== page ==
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Israel says it reopened a key Gaza crossing after a rocket attack but the UN says no aid has entered

Fighting and bombardment continued on the outskirts of the southern Gaza city of Rafah as Israel said the key Kerem Shalom crossing had reopened for aid. The Israeli military said troops had killed Hamas fighters in eastern Rafah as part of a “precise” counterterrorism operation. Hamas also reported battles.

Earlier, the military said lorries had reached Kerem Shalom, which was closed after a rocket attack on Sunday. But the UN says no supplies have passed through the crossing yet.

The US said that while the crossing was open again, aid could not get through “because of logistical and security concerns” on the ground. The UN had expressed alarm on Tuesday over what it called Israel’s “choking-off” of Gaza’s two main aid arteries, after Israeli troops took full control of the Palestinian side of the nearby Rafah crossing with Egypt.

The closing of the Rafah crossing is of particular concern because of the consequences for fuel deliveries – the UN says all of its fuel enters there.

“Without fuel, trucks cannot move critical humanitarian assistance, water pumps will stop functioning and the remaining hospitals will shut down,” Philippe Lazzarini, the head of the UN agency for Palestinian refugees, Unrwa, wrote on social media on Wednesday.

World Health Organization head Tedros Adhanom Ghebreyesus warned that hospitals in the south of Gaza had only three days of fuel left.

Negotiations on a new ceasefire and hostage release deal have resumed in Cairo, with the US saying it believes a revised Hamas proposal could lead to a breakthrough.The Israeli military played down the significance of the US government’s decision to halt a shipment of powerful bombs over concerns that Israel was about to launch a major offensive on Rafah city.

However, US President Joe Biden later warned that the US would stop supplying some weapons if Israel launched a major ground operation in Rafah.

Seven months into its war with Hamas in Gaza, Israel has insisted victory is impossible without taking Rafah.

But with more than a million displaced Palestinians taking refuge there from the fighting elsewhere, the UN and Western powers have warned that an all-out assault could have devastating humanitarian consequences.Plumes of smoke from Israeli air strikes were seen over Rafah and heavy gunfire was heard on Wednesday, as the Israel Defense Forces (IDF) said troops were continuing a limited offensive in eastern areas.

An IDF statement said they had “eliminated terrorists and uncovered terrorist infrastructure, as well as underground shafts in several locations” during several encounters over the past day. They were also carrying out raids on the Gazan side of the Rafah crossing, it added.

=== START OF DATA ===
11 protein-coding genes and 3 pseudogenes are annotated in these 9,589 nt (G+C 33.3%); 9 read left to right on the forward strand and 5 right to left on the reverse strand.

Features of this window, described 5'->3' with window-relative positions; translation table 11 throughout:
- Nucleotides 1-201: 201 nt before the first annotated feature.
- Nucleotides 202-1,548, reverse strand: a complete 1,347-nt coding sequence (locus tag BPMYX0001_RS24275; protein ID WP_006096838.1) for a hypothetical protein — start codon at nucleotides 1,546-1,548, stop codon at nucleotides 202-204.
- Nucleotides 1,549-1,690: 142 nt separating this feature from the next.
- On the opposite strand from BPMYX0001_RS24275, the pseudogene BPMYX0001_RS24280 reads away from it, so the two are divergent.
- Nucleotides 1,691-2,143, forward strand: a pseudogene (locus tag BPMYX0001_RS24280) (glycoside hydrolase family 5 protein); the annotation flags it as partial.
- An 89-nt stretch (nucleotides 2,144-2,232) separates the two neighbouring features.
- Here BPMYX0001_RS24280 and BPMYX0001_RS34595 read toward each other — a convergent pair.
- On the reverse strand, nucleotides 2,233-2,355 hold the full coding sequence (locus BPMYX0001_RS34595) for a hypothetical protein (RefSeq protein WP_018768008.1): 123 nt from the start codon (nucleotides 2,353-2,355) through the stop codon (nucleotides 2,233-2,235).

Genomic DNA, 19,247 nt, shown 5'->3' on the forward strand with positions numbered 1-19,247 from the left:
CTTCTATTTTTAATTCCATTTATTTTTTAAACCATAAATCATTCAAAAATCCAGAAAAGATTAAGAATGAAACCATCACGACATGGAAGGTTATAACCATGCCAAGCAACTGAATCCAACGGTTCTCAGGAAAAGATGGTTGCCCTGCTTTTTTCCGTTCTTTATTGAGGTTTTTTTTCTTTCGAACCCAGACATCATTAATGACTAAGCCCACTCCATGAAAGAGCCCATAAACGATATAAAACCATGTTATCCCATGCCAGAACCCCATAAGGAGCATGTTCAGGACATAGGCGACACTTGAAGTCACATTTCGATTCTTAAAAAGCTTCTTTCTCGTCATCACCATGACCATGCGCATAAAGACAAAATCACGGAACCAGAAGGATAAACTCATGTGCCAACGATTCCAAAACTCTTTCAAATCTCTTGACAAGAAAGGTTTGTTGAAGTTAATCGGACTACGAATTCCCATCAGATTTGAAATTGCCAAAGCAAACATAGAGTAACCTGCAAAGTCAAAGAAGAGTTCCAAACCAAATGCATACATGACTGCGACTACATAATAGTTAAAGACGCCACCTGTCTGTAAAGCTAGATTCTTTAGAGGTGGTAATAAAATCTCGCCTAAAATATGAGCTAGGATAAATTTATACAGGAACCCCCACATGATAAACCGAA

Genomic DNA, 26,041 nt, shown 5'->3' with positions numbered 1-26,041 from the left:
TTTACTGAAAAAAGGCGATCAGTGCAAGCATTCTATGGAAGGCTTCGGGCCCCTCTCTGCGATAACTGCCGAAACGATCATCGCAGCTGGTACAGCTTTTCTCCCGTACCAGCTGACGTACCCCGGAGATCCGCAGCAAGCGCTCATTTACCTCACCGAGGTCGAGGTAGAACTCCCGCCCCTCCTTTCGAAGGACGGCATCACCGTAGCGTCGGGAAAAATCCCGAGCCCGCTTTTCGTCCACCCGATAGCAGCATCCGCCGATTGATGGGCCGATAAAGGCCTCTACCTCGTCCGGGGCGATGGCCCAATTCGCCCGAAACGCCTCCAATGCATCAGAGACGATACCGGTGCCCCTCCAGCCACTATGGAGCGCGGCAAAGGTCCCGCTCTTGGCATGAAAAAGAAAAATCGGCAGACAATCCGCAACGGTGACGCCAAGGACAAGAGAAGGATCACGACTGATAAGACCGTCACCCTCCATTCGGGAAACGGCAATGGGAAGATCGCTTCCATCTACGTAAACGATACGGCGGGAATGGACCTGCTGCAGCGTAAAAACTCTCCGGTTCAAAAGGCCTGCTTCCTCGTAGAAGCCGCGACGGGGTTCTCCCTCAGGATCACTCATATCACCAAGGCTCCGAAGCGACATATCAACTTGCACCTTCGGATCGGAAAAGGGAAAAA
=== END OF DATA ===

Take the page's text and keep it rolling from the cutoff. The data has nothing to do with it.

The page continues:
The IDF also said aircraft had struck more than 100 “terror targets” throughout Gaza over the past day.

Residents of Rafah reported intense bombardment overnight and video footage on Wednesday morning showed people searching through the rubble of a building destroyed in one of the strikes.

“We are in a safe area according to the army’s map – an area without operations,” neighbour Reda al-Najili told Reuters news agency.We were sitting when suddenly the explosion happened. Our neighbour’s house was gone, and our house was all damaged internally. In the house there are only civilians. Women died. Those who were injured were all children.”

Palestinian medics also said seven members of one family, including five children, were killed in an overnight strike on a home in the Zeitoun neighbourhood of Gaza City, in the north of the territory.

The Israeli military has ordered the evacuation of an estimated 100,000 residents and displaced people in a number of eastern neighbourhoods and told them they will find field hospitals, tents and aid in an “expanded humanitarian area”, which stretches north from al-Mawasi to the city of Khan Younis and central town of Deir al-Balah.

Meanwhile, the director general of the World Health Organization said one of the three hospitals in Rafah, al-Najjar, was “no longer functioning due to the ongoing hostilities in its vicinity and the military operation in Rafah”.

Dr Tedros Adhanom Ghebreyesus also warned that the partially functioning Kuwaiti and Emirati hospitals would soon run out of fuel unless the UN received a delivery. “Hospitals in the south of Gaza only have three days of fuel left, which means services may soon come to a halt,” he added.

Source: eNCA

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